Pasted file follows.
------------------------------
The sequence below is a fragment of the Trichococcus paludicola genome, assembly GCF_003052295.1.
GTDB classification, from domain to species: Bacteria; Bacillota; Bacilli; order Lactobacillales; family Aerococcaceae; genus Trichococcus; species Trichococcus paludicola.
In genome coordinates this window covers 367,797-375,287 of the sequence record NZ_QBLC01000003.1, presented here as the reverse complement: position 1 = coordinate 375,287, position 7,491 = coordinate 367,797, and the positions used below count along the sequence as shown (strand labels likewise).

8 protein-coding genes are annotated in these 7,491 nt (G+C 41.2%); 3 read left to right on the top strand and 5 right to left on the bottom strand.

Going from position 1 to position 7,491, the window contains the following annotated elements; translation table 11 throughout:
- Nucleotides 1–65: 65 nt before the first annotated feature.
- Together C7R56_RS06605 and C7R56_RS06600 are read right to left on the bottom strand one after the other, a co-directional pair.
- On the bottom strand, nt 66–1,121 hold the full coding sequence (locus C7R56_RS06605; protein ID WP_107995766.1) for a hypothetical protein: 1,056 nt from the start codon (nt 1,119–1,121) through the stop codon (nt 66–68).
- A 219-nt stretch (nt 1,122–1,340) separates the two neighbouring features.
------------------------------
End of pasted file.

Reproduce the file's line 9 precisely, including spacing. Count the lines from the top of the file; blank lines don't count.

- A 219-nt stretch (nt 1,122–1,340) separates the two neighbouring features.